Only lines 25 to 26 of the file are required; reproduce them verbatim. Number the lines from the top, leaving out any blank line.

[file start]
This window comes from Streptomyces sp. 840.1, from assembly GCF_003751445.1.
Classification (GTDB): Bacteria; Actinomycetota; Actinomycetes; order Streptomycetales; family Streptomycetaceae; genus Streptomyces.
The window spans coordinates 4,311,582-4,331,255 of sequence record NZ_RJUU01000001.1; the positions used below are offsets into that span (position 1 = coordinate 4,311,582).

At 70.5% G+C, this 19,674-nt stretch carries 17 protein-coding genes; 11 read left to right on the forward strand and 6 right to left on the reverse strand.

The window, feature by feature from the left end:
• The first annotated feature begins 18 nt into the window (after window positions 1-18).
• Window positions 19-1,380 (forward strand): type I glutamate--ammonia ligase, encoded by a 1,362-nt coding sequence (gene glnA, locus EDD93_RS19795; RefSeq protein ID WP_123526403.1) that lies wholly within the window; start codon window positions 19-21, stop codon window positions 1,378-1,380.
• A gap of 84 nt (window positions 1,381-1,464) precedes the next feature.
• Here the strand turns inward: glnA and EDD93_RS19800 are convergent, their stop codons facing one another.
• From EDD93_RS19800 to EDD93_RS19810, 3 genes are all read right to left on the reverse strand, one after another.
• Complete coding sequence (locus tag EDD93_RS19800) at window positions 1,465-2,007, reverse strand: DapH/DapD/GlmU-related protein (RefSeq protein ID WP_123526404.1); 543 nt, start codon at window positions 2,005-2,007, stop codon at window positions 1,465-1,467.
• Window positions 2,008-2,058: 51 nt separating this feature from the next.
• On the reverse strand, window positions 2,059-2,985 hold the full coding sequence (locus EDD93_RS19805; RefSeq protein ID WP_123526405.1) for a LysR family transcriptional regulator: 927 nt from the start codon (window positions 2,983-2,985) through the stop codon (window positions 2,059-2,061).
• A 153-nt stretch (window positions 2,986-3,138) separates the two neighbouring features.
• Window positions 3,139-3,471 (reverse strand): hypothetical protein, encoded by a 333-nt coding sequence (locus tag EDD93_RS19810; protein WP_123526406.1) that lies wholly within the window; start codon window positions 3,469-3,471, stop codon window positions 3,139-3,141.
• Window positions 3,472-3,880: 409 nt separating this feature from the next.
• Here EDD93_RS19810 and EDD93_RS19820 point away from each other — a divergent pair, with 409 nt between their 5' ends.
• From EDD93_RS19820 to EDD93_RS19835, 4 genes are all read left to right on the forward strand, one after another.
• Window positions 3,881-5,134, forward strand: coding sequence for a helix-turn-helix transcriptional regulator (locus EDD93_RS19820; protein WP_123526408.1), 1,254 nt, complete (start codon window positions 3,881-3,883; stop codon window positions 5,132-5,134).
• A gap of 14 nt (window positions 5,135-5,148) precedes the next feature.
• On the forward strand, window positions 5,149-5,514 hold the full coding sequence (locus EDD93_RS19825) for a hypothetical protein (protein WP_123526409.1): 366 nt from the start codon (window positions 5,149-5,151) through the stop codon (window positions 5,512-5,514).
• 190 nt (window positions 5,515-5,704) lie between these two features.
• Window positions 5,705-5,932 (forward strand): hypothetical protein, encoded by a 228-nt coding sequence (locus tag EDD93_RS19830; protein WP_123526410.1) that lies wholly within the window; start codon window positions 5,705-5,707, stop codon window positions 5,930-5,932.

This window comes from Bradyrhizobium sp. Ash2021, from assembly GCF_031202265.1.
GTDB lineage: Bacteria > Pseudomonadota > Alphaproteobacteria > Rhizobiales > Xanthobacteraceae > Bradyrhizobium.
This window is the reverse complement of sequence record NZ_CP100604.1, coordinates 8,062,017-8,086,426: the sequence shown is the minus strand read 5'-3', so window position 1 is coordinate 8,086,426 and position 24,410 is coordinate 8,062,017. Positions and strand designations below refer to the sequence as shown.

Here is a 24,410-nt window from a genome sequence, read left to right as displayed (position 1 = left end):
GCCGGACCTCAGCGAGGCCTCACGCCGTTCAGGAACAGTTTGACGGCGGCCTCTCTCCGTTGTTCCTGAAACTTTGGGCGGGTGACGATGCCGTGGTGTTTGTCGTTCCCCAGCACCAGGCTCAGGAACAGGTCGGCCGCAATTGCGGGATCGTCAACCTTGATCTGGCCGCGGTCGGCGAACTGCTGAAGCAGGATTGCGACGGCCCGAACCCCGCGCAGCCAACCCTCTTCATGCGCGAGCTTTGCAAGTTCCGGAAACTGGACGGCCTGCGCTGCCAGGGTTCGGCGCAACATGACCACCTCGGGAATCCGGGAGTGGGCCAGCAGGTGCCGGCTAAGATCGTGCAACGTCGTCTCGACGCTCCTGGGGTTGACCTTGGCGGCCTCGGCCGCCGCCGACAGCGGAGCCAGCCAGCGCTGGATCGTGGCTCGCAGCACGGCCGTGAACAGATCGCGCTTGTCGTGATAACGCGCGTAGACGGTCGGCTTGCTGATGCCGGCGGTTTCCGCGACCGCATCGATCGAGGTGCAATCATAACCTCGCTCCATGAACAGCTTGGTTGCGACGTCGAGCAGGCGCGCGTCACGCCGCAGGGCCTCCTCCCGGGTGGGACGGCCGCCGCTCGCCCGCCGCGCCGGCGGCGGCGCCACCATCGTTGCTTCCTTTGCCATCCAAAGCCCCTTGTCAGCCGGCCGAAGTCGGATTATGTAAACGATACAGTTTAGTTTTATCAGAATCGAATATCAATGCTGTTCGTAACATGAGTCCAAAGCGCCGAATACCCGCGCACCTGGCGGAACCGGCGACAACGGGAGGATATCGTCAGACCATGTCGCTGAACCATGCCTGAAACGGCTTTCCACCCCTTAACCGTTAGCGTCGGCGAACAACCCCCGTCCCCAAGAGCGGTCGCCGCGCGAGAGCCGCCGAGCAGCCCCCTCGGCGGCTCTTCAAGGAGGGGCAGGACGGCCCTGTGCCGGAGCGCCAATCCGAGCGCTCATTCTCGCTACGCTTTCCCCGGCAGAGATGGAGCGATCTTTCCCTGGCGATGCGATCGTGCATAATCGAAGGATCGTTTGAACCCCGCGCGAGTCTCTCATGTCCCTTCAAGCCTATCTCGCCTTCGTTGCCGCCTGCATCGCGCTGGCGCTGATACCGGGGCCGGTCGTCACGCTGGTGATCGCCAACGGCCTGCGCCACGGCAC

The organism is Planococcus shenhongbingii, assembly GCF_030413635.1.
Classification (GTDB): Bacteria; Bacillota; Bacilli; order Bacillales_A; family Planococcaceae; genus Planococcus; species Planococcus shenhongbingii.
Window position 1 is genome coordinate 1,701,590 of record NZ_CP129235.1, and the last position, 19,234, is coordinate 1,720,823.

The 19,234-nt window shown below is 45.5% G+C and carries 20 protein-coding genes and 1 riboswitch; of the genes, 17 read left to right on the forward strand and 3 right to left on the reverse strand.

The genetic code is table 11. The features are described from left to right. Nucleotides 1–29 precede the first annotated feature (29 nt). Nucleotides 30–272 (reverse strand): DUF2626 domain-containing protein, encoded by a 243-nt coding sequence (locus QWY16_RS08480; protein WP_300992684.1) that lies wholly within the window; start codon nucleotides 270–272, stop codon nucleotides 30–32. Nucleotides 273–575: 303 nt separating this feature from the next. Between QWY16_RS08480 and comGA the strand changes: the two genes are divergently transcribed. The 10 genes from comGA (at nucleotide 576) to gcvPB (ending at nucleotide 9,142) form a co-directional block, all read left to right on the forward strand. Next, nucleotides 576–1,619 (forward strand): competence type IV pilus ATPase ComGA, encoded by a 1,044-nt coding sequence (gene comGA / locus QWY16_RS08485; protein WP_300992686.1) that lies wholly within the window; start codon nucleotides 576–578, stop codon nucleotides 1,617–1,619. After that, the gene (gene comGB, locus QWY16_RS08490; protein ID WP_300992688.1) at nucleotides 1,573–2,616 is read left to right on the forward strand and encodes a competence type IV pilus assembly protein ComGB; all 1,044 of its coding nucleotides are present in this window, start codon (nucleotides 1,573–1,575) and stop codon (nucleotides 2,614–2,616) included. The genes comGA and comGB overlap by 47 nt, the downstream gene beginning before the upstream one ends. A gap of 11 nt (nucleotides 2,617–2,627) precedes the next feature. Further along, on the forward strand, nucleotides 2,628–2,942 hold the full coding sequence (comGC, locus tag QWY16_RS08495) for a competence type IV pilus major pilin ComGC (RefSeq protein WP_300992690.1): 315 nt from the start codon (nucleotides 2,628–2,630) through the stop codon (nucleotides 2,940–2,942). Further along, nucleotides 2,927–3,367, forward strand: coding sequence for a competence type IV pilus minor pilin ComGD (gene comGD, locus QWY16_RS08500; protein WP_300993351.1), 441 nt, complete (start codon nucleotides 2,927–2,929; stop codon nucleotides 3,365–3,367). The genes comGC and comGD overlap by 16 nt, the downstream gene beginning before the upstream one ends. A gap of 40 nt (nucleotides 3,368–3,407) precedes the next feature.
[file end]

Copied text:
GTDB lineage: Bacteria > Pseudomonadota > Alphaproteobacteria > Rhizobiales > Xanthobacteraceae > Bradyrhizobium.
This window is the reverse complement of sequence record NZ_CP100604.1, coordinates 8,062,017-8,086,426: the sequence shown is the minus strand read 5'-3', so window position 1 is coordinate 8,086,426 and position 24,410 is coordinate 8,062,017. Positions and strand designations below refer to the sequence as shown.